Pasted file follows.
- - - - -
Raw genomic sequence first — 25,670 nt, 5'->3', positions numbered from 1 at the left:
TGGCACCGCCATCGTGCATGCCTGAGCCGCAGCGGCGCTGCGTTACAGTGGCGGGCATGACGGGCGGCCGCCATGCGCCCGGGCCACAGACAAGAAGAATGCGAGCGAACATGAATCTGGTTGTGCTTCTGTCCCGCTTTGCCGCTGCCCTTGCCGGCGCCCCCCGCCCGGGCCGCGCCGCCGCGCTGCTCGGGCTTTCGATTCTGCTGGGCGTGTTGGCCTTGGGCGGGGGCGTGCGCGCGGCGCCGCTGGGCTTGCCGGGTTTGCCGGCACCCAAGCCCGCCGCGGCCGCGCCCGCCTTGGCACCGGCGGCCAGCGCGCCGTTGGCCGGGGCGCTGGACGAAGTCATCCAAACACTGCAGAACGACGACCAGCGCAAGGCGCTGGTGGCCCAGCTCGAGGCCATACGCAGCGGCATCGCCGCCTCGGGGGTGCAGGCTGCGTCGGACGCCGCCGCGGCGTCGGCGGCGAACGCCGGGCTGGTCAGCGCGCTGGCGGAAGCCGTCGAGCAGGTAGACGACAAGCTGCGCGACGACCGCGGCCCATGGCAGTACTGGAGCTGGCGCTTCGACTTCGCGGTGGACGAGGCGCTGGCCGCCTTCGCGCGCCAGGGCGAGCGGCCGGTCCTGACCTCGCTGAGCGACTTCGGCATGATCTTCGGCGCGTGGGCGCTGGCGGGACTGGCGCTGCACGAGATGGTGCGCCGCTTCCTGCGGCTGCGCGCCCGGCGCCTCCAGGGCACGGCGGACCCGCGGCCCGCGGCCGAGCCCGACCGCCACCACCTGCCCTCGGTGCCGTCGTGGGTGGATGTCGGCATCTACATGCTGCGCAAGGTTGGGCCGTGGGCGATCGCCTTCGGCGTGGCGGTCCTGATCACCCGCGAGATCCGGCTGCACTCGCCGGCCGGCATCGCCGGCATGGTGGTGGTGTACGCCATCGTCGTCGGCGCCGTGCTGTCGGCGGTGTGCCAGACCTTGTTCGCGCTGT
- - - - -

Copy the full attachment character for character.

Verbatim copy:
Raw genomic sequence first — 25,670 nt, 5'->3', positions numbered from 1 at the left:
TGGCACCGCCATCGTGCATGCCTGAGCCGCAGCGGCGCTGCGTTACAGTGGCGGGCATGACGGGCGGCCGCCATGCGCCCGGGCCACAGACAAGAAGAATGCGAGCGAACATGAATCTGGTTGTGCTTCTGTCCCGCTTTGCCGCTGCCCTTGCCGGCGCCCCCCGCCCGGGCCGCGCCGCCGCGCTGCTCGGGCTTTCGATTCTGCTGGGCGTGTTGGCCTTGGGCGGGGGCGTGCGCGCGGCGCCGCTGGGCTTGCCGGGTTTGCCGGCACCCAAGCCCGCCGCGGCCGCGCCCGCCTTGGCACCGGCGGCCAGCGCGCCGTTGGCCGGGGCGCTGGACGAAGTCATCCAAACACTGCAGAACGACGACCAGCGCAAGGCGCTGGTGGCCCAGCTCGAGGCCATACGCAGCGGCATCGCCGCCTCGGGGGTGCAGGCTGCGTCGGACGCCGCCGCGGCGTCGGCGGCGAACGCCGGGCTGGTCAGCGCGCTGGCGGAAGCCGTCGAGCAGGTAGACGACAAGCTGCGCGACGACCGCGGCCCATGGCAGTACTGGAGCTGGCGCTTCGACTTCGCGGTGGACGAGGCGCTGGCCGCCTTCGCGCGCCAGGGCGAGCGGCCGGTCCTGACCTCGCTGAGCGACTTCGGCATGATCTTCGGCGCGTGGGCGCTGGCGGGACTGGCGCTGCACGAGATGGTGCGCCGCTTCCTGCGGCTGCGCGCCCGGCGCCTCCAGGGCACGGCGGACCCGCGGCCCGCGGCCGAGCCCGACCGCCACCACCTGCCCTCGGTGCCGTCGTGGGTGGATGTCGGCATCTACATGCTGCGCAAGGTTGGGCCGTGGGCGATCGCCTTCGGCGTGGCGGTCCTGATCACCCGCGAGATCCGGCTGCACTCGCCGGCCGGCATCGCCGGCATGGTGGTGGTGTACGCCATCGTCGTCGGCGCCGTGCTGTCGGCGGTGTGCCAGACCTTGTTCGCGCTGT